However, with a positive attitude towards the experience, you can easily get past this minor problem and switch your focus on the beauty of the place that you are traveling to instead of getting worked up over a small, dumb issue.

4. Being Rushed

Many of the tours are filled with activities and are on a very tight schedule. While that is great for seeing a lot in a short amount of time, it can be kind of frustrating, especially if you want to really see a place or get photos and videos during the tour. Some tours are more relaxed, while others try to put too many activities in a short day trip.

Most tours will give you the agenda before hand so that you can see what your day will look like before going on the trip.


What do you prefer? Solo travel or group trips?

Catch me on social media to give me your thoughts!




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Karen Long Neck Village – Culture & Traditions or Mistreatment?

When it comes to culture, there are some things that I will never be able to fully understand and that will always remain a mystery. The more I travel across the world and experience different countries, the more I am faced with situations that I have never seen and living conditions that are far from anything that I have ever experienced.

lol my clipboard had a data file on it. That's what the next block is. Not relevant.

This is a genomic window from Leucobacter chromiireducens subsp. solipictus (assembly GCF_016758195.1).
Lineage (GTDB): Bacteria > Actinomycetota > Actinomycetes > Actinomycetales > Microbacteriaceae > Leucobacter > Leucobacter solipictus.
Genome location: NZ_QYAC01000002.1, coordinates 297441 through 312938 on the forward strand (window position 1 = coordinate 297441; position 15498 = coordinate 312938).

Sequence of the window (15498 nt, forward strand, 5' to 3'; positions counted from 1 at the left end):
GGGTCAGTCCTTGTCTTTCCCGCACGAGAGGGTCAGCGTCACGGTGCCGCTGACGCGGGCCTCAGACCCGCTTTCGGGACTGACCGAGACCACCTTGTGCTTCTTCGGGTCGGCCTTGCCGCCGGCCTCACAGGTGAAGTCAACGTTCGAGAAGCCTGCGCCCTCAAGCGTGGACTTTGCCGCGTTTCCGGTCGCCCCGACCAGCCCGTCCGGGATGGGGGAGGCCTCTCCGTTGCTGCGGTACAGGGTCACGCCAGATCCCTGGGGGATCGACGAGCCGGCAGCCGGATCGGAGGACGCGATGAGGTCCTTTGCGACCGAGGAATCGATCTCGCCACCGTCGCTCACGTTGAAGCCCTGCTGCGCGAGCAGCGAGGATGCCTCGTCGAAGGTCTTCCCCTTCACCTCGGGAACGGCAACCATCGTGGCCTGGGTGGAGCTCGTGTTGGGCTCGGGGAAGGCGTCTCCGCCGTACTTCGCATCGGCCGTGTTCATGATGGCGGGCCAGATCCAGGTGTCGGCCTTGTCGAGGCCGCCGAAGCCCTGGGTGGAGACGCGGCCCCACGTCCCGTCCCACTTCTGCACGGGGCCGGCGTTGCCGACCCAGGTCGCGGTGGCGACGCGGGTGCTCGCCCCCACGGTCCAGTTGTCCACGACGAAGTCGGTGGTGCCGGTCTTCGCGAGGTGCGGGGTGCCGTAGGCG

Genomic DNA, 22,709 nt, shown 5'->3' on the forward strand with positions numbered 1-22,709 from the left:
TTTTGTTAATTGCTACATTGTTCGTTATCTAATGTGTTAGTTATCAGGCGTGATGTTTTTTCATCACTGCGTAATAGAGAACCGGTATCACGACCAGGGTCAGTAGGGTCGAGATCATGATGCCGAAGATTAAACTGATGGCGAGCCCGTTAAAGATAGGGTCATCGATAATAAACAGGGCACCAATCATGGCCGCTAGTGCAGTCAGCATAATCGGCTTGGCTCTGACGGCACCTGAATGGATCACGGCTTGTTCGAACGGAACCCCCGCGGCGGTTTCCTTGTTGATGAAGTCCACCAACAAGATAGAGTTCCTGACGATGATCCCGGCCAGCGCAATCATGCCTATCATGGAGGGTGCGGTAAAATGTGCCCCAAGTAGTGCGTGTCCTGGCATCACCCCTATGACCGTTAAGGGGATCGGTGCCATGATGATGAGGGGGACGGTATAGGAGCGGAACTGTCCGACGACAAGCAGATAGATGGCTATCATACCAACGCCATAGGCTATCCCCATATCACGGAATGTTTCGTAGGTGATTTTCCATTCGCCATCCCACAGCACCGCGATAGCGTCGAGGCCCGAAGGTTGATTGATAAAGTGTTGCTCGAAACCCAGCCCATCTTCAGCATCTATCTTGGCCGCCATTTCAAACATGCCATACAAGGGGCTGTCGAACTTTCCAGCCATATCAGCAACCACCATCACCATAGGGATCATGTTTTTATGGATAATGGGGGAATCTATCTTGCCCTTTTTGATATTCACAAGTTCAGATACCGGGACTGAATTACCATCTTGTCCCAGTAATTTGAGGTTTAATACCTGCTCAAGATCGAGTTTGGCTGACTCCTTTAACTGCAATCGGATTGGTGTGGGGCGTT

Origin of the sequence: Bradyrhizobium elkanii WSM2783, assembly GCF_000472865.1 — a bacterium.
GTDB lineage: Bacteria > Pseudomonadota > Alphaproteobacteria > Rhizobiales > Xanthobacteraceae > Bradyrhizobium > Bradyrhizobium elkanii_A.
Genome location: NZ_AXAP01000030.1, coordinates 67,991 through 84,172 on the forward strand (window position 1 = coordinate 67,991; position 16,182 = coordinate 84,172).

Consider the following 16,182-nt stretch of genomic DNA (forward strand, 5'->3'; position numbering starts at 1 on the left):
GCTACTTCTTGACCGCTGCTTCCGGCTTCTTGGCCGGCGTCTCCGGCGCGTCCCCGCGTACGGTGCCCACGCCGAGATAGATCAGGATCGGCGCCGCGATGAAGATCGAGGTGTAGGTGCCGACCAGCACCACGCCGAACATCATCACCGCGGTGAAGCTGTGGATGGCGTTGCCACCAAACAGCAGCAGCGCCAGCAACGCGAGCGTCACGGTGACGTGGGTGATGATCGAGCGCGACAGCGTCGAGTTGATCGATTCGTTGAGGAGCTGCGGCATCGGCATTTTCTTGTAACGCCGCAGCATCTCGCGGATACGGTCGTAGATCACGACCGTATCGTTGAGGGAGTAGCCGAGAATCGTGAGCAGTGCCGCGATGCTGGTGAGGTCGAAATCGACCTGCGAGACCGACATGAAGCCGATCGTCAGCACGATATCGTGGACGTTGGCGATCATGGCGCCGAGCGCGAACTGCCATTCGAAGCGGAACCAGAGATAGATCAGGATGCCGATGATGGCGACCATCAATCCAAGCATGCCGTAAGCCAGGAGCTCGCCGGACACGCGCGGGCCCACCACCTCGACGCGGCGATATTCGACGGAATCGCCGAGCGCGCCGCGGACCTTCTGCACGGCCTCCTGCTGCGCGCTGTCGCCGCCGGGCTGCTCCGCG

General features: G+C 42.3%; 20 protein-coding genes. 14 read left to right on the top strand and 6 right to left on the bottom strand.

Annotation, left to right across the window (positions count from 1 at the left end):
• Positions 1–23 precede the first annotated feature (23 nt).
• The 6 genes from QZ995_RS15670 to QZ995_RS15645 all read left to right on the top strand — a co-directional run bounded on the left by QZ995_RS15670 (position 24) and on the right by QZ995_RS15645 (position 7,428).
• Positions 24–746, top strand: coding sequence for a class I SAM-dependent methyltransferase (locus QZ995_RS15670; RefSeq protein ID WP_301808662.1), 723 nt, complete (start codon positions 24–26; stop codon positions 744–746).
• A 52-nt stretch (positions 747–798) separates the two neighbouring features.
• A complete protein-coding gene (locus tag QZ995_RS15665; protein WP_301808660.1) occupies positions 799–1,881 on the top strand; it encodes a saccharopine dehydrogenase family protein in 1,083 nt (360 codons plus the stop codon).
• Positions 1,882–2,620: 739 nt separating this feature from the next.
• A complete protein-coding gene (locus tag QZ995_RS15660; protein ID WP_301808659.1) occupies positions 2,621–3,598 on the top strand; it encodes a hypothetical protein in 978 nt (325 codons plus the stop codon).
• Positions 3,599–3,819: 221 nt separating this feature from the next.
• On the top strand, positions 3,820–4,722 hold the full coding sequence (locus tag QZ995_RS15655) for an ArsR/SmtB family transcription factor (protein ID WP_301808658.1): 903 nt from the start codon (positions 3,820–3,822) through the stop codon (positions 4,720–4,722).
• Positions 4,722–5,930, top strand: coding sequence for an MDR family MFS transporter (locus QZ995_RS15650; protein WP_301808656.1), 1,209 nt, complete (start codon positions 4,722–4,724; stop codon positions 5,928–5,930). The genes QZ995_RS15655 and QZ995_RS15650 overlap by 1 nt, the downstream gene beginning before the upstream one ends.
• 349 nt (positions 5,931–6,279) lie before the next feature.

On my exploration through the northern part of Thailand, I stopped at the Karen Long Neck Tribe, a place that many people talk about as an interesting, yet very controversial tourism trap.
The Karen Tribe came to Thailand from Burma whenever violence and war took over their country. Thailand granted them the permission to live in the country and they made their living based on tourism.
These women stick out by the brass coils that they wear around their neck, starting from the age of five years old and each year adding weight as another ring is added.

Although the children start wearing these rings around five or six years old, at about 15 they are given the choice to continue wearing them or take them off permanently.
In order to get an idea of how these rings felt, I tried them on. Within just a few seconds all I could think about was the discomfort that these women must feel wearing this every day, even as they shower and sleep.
While the Karen women mentioned that there was no discomfort to their neck, it was hard for me to believe that the pressure of these rings did not create some sort of discomfort and soreness.
However, despite the discomfort they it might bring, many people wear the rings and have been following this tradition for decades. Through a translator, the Karen lady explained that the rings were originally put for two different reasons: to protect them from tiger attacks (tigers tend to attack first from the neck), and then to keep men from other tribes away.

During my visit I met a Karen lady that had 26 rings around her neck, which is equivalent to around 4 kg (8.8lbs). Her rings were placed on her at five years old she has never taken them off.